Two of the prior incidents are also distinct due to the greater expertise of the youth skier (#8, Docket No. 53, Defs. Memo. at 14-15; Docket No. 56, Defs. Ex. N) and the age of the skier as compared with LD’s age in 2010 (#10, 16 year old, Docket No. 56, Defs. Ex. P) who was involved in horseplay that led to the fall (Docket No. 53, Defs. Memo. at 15; Docket No. 56, Defs. Ex. P).

Plaintiffs argue that whether these prior incidents were during a ski lesson is immaterial to whether they are similar to LD’s 2010 experience (Docket No. 66, Pls. Memo. at 12). But one factor here is that LD was a relative novice in 2010 and had not ridden on a chairlift unaccompanied by an adult. Also, plaintiffs’ claim is for inadequate supervision by the ski instructor while LD was on the chairlift (Docket No. 1, Compl. ¶ 15); that inadequacy would not occur in prior incidents that were not ski lessons. Therefore, to be sufficiently similar to LD’s circumstances, the prior instances must factor in the experience of the youth involved, shown by defendants from whether the incidents [*49]  occurred during a ski lesson (as was for LD) as well as a review of the incident reports showing whether these youths were identified as being “novices” in the ability and days skied portions of the Holiday Valley incident reports.

To plaintiffs, “the similar circumstances at issue in this case are a very young child falling off a chair lift when the restraint bar was lifted at the point indicated by the ‘open restraint bar’ sign” (Docket No. 66, Pls. Memo. at 13). The prior incidents occurred at various chairlifts at Holiday Valley and the records for each incident does not indicate either where the “open restraint bar” signs were relative to where the youths fell or the distance they were from the appropriate discharge point. At least one youth, #3 (Docket No. 56, Defs. Ex. I) appears to have fallen shortly after boarding the chairlift. Another prior incident occurred at Tower 4 of School House chairlift, well before Towers 5 and 6 of Creekside where LD fell (Incident #5, Docket No. 56, Ex. K). Thus, it is difficult to determine if these falls at other chairlifts were similar to LD’s fall at Creekside.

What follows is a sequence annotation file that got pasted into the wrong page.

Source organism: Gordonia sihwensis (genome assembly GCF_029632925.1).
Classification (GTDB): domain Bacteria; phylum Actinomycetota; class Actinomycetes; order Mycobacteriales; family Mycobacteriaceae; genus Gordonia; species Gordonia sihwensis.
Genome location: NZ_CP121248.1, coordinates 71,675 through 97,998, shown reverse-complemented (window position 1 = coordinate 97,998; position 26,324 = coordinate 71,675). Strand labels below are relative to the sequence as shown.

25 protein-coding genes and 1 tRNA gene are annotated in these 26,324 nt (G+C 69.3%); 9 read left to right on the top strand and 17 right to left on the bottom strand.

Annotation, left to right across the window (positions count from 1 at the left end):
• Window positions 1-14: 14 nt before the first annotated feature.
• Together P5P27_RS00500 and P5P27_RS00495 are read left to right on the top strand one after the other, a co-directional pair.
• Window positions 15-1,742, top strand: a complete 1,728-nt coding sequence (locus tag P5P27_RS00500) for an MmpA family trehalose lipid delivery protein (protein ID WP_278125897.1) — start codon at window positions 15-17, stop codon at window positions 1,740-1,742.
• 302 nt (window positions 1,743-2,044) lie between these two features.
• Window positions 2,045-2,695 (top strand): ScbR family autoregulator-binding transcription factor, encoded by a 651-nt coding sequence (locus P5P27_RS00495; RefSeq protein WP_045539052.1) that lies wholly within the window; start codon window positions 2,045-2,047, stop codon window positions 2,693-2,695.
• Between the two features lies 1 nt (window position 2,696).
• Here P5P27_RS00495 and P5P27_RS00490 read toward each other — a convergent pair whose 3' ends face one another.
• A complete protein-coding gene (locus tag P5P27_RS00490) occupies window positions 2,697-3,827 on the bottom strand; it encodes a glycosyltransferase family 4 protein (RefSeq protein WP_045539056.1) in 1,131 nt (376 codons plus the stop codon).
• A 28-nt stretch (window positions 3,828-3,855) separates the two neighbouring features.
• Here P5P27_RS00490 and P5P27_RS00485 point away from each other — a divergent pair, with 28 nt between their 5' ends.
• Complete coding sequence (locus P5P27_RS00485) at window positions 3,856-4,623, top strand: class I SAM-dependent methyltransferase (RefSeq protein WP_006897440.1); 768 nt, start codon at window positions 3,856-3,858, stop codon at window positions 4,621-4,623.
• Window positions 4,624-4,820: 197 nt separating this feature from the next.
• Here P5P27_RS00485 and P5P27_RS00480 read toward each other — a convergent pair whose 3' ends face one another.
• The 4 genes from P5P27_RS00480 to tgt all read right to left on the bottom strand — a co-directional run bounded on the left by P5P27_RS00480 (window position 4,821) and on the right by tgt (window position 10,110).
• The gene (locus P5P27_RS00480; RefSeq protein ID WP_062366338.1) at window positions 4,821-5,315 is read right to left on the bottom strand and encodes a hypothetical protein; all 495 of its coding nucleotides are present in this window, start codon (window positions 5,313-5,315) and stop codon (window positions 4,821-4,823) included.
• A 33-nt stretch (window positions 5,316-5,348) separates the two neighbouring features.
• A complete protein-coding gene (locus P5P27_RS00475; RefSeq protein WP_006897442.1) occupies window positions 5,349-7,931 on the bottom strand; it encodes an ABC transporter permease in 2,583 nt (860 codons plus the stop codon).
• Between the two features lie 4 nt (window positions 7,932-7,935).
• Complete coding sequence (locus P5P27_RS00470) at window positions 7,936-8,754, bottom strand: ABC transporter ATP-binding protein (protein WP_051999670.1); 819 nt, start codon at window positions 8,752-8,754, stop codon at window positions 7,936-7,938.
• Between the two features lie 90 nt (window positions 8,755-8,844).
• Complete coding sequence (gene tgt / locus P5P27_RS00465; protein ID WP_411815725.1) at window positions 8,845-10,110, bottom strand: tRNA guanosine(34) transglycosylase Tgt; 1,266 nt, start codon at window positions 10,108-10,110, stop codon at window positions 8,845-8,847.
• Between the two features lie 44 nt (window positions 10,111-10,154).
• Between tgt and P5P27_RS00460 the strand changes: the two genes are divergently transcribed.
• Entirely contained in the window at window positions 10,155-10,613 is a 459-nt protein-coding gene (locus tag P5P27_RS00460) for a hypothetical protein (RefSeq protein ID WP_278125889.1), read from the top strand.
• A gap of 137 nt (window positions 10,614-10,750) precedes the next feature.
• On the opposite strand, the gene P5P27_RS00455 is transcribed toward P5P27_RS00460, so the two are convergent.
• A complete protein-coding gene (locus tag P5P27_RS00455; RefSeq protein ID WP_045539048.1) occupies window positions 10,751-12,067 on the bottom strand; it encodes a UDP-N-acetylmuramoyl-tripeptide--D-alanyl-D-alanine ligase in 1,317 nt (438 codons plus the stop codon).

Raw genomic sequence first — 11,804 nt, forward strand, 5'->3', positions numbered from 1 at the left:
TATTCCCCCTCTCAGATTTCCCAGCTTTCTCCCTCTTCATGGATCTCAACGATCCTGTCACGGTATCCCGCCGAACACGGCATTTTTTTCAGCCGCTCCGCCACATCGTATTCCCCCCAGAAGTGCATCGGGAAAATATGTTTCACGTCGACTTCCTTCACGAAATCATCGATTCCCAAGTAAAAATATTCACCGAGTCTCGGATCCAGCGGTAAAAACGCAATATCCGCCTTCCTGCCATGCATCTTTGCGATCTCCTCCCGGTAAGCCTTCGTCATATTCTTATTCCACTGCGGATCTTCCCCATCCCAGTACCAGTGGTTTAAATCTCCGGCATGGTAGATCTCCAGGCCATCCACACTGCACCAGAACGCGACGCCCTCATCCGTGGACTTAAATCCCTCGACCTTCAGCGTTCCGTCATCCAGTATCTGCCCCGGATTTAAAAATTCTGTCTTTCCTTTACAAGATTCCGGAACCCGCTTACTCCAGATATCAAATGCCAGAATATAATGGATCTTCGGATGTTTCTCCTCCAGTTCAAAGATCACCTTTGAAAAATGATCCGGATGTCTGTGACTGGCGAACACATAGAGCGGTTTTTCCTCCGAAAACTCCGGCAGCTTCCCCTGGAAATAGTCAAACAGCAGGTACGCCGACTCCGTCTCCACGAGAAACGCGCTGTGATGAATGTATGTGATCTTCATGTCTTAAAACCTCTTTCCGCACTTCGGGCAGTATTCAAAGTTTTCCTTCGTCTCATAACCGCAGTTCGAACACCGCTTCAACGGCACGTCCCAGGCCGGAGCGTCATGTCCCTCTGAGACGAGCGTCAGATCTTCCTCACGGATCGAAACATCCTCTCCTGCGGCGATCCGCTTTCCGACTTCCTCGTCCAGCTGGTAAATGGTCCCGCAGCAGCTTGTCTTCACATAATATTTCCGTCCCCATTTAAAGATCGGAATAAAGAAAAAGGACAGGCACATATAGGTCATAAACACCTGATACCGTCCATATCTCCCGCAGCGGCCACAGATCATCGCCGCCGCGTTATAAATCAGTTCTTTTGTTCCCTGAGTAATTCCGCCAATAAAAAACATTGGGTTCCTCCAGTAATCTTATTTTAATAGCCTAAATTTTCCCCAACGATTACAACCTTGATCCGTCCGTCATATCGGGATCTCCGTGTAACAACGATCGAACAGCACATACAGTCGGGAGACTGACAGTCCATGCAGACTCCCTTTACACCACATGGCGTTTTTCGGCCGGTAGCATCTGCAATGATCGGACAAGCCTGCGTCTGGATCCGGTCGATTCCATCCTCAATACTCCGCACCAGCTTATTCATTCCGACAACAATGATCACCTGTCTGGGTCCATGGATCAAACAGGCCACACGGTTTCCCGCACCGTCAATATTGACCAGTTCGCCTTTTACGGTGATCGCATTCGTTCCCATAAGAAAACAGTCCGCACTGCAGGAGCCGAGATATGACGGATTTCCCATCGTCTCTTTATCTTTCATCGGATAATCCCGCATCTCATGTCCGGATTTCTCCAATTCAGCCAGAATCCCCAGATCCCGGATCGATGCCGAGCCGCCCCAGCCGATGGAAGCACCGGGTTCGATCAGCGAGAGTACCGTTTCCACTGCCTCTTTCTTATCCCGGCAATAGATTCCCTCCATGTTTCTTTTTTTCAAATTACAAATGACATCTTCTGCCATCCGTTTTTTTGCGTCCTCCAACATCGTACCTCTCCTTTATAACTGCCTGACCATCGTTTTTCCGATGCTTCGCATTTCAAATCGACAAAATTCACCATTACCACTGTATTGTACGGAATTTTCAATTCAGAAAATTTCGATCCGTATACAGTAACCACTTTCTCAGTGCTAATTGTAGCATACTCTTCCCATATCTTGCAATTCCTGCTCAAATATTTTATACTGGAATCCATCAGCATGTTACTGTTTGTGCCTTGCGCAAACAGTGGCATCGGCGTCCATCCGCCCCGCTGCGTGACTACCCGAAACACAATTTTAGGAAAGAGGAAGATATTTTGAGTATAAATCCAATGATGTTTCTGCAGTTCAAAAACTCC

Plaintiffs next point to five prior instances that they claim were substantially [*50]  similar to LD’s in which the restraint bar was opened prematurely and each child fell (Docket No. 66, Pls. Memo. at 13-14; Incident #2, 4, 6, 7, 9 (Docket No. 56, Defs. Ex. H, J, L, M, O; see also Docket No. 66, Pls. Atty. Decl. Exs. S, T, U, V, W). Defendants reply that plaintiffs’ parsing of these prior incidents focus on singular favorable points and did not meet the burden of establishing that any of these incidents were substantially similar to LD’s 2010 incident (Docket No. 67, Defs. Reply Memo. at 10-11). They again distinguish these five incidents from the 2010 incident (id. at 11-12).

Incidents where the child was riding with a parent or other adult are not substantially similar to LD riding without an adult. The location of the fall also has to be similar to the 2010 Creekside incident; one of the issues is the location of the warning signage and where the restraining bar was lifted or the youth attempted to dismount (see also Docket No. 67, Defs. Reply Memo. at 11, on Incident #4, Docket No. 56, Defs. Ex. J; Docket No. 66, Pls. Ex. T). While not considered by the parties, the age as well as the experience of the youth involved (shown by whether use of the lift was during a ski lesson [*51]  and the identified skiing ability on the Holiday Valley incident reports) is an important factor to determine if a prior incident was substantially similar to LD’s incident.

The next table (Table 3) lists the prior incidents at issue, the defense and plaintiffs’ exhibits identifications, the age of the youth, and their skiing experience (novice or not).

[Chart Removed because it would not format for this site]

Reviewing these prior incidents, the five identified by plaintiffs are not sufficiently similar to LD’s 2010 experience to admit them into evidence. These incidents each had an adult present (#2, 4, 7, 9, Docket No. 56, Defs. Exs. H, J, M, O; Docket No. 66, Pls. Exs. S, T, V, W); or were not during a ski lesson (#2, 4, 6, 7, 9, Docket No. 56, Defs. Exs. H, J, L, M, O; Docket No. 66, Pls. Exs. S, T, U, V, W); or were not at the Creekside chairlift or the youths did not fall at a point similar to where LD fell from the Creekside chairlift [*52]  (id.). But the child in Incident #9 was a six-year-old novice who skied for two days, describing the incident as lifting the safety bar “at prescribed point” (rather than earlier), slipped forward and left the lift (#9, Docket No. 56, Defs. Ex. O; Docket No. 66, Pls. Ex. W). Finally, LD is younger than any of the youth in the prior incidents.